What are your main concerns so far?

What risk screening tools are you planning to add to your focused assessment?

  • Opiate Risk Tool
  • PHQ9 (Depression Risk Tool)
  • COWS (withdrawal scoring tool )

Carolyn: OK Jackie, I’m going to ask you some questions about your pain and ask you to answer some questions on paper as well.

Carolyn: Thanks Jackie – it looks like you are using resting and protection of your feet as your most common coping activity and are not really asking for much help – is that accurate?

Jackie: well yes – it’s such a long way to come to the clinic, I’ve been trying to deal with this on my own. I didn’t have the money for a cab and I didn’t want to ask my family either.

Carolyn: Let’s have a look at your feet.

What assessment tools would you consider using?
  • BPI-SF Brief Pain Inventory-Short Form
  • CPCI (chronic pain coping index )
  • DN4 – only one that has to be done between patient and NP
  • SF-MPQ – Short Form – McGill Pain Questionnaire

Carolyn does a focused exam of Jackie’s lower limbs and feet and includes:

  • Examination of her skin
  • Reflexes
  • Sharp/dull discrimination
  • Sensation using cotton wisps
  • Sensation to light touch from knees to toes
  • Evaluation of gait

Carolyn [THINKS]: So my examination of Jackie’s legs and feet was significant for diminished ankle reflexes at 2/5 bilaterally, allodynia on the dorsum of both feet, temperature changes at the forefoot and extending to her toes, and minimal sensation on all toes bilaterally. I note as well that Jackie is quite cachexic – it looks as though she has lost quite a bit of weight. Her Dn4 score is 8 indicating probable neuropathic type pain.

What other related assessments should you consider at this point?

What are your next steps?


  • Eye exam
  • Bloodwork – check random glucose, serum electrolytes, Blood/Urea/Nitrogen (BUN), Mg and creatinine, Complete Blood Count (CBC), HbA1C
  • Nutritional assessment
  • Smoking cessation readiness
  • Social environment
  • Falls risk
  • Ultrasound to rule out embolic process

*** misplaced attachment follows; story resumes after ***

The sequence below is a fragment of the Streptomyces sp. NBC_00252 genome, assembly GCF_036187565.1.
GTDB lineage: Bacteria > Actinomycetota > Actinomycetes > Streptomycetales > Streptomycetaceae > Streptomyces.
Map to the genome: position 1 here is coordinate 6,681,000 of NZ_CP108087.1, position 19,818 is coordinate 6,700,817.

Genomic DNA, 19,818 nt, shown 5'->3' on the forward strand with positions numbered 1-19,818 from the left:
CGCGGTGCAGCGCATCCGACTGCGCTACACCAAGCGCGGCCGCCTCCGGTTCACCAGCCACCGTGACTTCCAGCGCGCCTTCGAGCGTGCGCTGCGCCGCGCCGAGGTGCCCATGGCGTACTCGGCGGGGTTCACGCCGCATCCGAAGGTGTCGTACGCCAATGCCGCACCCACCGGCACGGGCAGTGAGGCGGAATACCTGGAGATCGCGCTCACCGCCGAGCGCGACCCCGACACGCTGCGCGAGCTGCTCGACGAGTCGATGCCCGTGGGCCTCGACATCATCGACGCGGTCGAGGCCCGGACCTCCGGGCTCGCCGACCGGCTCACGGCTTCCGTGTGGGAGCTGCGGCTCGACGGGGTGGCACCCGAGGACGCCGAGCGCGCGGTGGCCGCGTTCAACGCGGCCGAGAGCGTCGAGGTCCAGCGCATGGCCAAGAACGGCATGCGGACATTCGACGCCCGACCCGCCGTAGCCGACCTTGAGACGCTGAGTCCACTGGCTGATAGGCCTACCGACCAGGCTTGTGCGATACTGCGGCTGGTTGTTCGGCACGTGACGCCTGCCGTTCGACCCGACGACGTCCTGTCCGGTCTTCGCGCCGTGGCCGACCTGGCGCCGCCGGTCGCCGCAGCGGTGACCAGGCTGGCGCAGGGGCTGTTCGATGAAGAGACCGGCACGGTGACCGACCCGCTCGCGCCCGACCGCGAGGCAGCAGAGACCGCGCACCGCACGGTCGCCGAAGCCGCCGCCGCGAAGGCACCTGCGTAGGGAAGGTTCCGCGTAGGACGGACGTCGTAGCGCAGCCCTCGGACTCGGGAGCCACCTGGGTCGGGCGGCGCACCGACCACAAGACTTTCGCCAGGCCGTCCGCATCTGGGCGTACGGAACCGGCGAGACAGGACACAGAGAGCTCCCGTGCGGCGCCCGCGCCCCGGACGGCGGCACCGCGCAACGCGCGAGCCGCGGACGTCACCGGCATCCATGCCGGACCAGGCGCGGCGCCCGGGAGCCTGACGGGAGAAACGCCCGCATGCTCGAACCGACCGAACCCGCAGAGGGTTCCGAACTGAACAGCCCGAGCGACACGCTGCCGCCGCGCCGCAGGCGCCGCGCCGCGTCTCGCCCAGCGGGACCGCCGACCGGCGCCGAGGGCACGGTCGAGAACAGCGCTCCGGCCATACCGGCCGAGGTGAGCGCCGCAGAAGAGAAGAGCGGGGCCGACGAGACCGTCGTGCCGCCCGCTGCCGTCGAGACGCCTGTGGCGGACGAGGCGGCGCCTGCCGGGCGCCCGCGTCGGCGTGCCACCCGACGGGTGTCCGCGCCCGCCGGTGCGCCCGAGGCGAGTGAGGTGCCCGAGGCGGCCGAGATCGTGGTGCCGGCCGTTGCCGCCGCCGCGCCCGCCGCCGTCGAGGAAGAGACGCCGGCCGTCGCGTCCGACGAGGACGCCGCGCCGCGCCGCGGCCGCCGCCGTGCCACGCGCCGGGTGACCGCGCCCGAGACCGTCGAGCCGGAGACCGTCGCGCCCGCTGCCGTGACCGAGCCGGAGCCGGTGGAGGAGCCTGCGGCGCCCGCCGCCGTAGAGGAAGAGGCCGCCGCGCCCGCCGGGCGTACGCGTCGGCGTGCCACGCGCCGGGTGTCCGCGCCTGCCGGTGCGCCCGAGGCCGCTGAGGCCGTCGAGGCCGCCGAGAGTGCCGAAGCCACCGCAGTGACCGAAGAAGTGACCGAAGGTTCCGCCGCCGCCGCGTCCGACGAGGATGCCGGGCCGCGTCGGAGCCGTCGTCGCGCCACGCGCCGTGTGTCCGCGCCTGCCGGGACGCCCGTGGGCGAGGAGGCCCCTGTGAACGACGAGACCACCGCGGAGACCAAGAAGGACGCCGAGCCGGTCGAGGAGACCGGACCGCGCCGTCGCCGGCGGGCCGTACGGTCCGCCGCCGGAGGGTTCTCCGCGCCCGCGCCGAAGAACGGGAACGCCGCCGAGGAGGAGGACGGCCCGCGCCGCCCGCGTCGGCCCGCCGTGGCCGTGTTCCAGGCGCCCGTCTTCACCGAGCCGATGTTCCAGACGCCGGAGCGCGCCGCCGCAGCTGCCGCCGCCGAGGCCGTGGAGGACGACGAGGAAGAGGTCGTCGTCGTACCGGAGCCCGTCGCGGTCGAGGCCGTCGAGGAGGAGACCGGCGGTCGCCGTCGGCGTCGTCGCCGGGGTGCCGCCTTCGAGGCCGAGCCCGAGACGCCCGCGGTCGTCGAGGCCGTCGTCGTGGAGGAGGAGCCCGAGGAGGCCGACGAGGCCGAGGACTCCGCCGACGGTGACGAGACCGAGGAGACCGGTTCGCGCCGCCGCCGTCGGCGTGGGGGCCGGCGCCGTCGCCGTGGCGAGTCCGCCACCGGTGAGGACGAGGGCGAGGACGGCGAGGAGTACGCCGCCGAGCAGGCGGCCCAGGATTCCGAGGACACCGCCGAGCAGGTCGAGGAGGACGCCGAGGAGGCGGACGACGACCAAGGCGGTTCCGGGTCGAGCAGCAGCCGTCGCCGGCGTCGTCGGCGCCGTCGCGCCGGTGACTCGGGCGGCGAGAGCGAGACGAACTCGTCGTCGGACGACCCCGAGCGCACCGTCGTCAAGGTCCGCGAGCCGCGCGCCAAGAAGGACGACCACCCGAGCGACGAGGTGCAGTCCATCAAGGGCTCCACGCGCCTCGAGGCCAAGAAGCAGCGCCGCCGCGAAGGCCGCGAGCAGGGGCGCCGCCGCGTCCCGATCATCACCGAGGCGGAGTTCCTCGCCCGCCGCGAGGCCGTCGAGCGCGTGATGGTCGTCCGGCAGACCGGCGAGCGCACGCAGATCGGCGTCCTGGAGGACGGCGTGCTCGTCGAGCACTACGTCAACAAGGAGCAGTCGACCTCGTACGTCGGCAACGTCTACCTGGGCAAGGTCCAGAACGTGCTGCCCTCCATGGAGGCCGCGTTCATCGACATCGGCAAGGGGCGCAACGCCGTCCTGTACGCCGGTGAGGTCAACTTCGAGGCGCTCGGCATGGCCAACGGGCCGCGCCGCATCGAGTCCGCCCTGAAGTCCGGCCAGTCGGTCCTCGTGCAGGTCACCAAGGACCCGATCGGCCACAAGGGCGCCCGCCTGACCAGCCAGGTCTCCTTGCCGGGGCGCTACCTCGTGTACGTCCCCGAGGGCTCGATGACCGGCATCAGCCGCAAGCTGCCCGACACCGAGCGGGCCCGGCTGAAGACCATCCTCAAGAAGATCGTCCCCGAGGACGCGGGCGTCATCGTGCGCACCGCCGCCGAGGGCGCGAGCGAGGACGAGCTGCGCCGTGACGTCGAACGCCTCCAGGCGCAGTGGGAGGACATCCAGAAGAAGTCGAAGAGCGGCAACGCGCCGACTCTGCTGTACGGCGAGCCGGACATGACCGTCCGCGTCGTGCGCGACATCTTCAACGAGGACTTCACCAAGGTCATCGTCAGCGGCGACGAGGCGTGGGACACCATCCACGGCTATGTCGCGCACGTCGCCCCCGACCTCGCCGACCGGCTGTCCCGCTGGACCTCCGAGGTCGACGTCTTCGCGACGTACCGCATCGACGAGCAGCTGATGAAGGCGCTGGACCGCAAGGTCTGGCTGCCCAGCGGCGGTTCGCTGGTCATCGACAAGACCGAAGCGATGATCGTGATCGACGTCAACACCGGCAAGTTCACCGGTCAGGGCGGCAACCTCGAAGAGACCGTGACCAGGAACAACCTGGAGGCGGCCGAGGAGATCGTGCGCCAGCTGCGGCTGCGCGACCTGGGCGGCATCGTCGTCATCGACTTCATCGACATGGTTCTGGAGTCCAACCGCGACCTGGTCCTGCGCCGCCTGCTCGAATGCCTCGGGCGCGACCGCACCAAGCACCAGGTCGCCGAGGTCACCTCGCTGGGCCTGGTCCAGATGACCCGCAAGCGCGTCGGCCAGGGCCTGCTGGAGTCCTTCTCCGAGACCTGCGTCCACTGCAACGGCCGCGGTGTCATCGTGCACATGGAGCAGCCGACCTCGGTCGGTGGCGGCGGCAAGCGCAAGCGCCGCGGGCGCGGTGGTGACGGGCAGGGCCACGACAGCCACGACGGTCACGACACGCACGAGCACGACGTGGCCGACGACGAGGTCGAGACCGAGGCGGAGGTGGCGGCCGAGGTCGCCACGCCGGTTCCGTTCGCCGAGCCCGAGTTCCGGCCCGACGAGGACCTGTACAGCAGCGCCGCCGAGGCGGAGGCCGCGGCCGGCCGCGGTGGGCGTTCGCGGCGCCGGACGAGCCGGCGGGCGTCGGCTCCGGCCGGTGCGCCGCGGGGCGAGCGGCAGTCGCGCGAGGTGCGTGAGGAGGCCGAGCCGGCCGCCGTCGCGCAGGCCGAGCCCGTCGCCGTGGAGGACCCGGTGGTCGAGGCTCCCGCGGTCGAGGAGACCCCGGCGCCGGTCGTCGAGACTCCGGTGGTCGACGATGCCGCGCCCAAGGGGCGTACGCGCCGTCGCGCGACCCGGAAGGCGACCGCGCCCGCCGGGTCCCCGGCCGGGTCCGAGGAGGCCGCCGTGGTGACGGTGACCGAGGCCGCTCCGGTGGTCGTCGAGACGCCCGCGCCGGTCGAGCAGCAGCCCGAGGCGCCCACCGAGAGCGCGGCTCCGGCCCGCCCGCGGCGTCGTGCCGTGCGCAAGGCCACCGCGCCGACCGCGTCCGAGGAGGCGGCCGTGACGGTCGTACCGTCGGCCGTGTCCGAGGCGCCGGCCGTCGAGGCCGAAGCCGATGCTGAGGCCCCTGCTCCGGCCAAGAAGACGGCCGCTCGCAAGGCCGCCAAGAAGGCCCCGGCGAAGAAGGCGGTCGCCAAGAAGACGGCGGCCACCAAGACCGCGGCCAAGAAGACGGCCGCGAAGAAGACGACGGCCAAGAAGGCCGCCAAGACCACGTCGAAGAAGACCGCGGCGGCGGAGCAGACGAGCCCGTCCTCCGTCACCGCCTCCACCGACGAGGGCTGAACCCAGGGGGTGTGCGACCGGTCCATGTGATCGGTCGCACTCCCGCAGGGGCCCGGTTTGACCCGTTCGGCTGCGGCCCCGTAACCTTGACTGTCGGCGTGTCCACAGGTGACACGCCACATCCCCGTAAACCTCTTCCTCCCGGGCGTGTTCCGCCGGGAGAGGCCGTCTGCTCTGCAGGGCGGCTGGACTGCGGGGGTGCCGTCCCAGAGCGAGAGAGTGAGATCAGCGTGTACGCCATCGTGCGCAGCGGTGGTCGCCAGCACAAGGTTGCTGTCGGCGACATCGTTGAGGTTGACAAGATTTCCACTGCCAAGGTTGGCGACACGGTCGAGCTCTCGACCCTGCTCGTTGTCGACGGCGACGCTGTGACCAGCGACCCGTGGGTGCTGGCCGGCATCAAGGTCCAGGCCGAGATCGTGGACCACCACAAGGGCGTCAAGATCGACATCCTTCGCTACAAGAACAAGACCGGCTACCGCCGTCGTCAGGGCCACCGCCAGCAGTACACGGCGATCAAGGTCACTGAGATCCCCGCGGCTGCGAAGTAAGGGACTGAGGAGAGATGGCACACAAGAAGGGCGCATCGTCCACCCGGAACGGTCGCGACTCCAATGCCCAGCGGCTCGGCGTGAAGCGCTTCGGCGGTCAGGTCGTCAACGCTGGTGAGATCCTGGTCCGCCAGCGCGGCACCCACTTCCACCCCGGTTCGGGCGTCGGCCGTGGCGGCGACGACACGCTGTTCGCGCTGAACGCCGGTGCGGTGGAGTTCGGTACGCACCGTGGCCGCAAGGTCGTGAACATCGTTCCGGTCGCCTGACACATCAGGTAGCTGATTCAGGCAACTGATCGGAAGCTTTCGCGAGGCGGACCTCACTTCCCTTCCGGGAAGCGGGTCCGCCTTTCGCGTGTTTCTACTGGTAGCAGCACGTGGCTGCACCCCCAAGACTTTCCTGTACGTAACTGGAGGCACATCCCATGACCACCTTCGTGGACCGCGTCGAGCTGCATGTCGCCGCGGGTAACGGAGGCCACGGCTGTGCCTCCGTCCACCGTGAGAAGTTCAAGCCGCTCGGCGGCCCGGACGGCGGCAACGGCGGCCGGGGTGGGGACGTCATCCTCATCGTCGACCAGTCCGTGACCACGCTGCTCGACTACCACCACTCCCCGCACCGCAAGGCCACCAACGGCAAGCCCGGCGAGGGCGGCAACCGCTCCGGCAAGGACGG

• Sleep

Carolyn: Jackie I am concerned about your use of your mother’s medications and I know you are having pain. At this stage, I would like to try one of the medications that we routinely use for the nerve pain I think you are having. Your body is now used to the medication you have been taking and some of the questions I asked you tell me you’re are experiencing withdrawal from the Percocet because it has been more than 24 hours since your last does.

Jackie: Yes – I agree. I feel like I have the flu and my pain is a lot worse.

Carolyn: We are going to have to reduce the amount of medication you are taking slowly – it is a process called a ‘taper’

Jackie: You mean you’re going to give me a prescription for Percocet?

Carolyn: No, I am going to give you a prescription for a longer acting medication that is similar to Percocet along with a schedule for reducing the dose over the next few weeks.

Sample Taper and Rotation

What important document must Carolyn put in place before writing any prescriptions for Jackie for opioids?
  • Treatment contract
Calculate the total daily dose of opioid in oral morphine equivalents that Jackie is taking. Correct answer is as follows:

  • Percocet = oxycodone 5 mg
  • 8 tablets x oxycodone 5mg = 40 mg
Convert to oral morphine. 40 mg x 1.5 = 60 mg.
What long acting opioid would you use in the taper?
  • Could use either oxyneo or morphine SR.

The guidelines recommend considering converting to morphine prior to taper is dependent on oxycodone.

Write a tapering schedule for a total daily dose of oxyneo 40mg in 2 divided doses.
  1. Oxyneo 20 mg q12h x 1 week
  2. Oxyneo 20 mg qam and 15 qPM x 1 week
  3. Oxyneo 15mg q12h x 1 week
  4. Oxyneo 10 mg qAM and 15 mg qPM x 2 weeks
  5. Oxyneo 10 mg q12h x 2 weeks
  6. Oxyneo 10 mg qAM x 2 weeks
What total daily dose of morphine should Carolyn use to begin a taper if decided to convert from oxycodone?
  • Morphine 60 mg x 0.6 (60%) = 36 mg.
What rate would you taper for morphine SR with a starting dose of 40 mg in 2 divided doses?
  • 10% total daily dose every 1-2 weeks

Slow taper to one half or less of the rate once 1/3 of the original dose is reached.

Carolyn: Alright Jackie – let me explain this process to you. (lots of explaining….maybe off line) You and I are going to see each other every week until we have completely reduced this medication.

I have arranged with our social worker to see you to help with affording transportation and other things you may need at home. I have also send a message to the Chronic Pain Self Management program coordinator to call you to set up some times for you to attend this great class.

We can organize it for the days when you see me so you don’t have to travel so much.

Jackie: I hope this works Carolyn – I do appreciate you helping me.

Learning Outcome

This interactive case study covered the following information:

  • Pain assessment
  • Substance misuse risk assessment
  • Symptom assessment
  • Interprofessional collaboration
  • Prescribing opioids/ opioid tapering
  • Opioid rotation
  • Treatment contracts
  • Following up/safety monitoring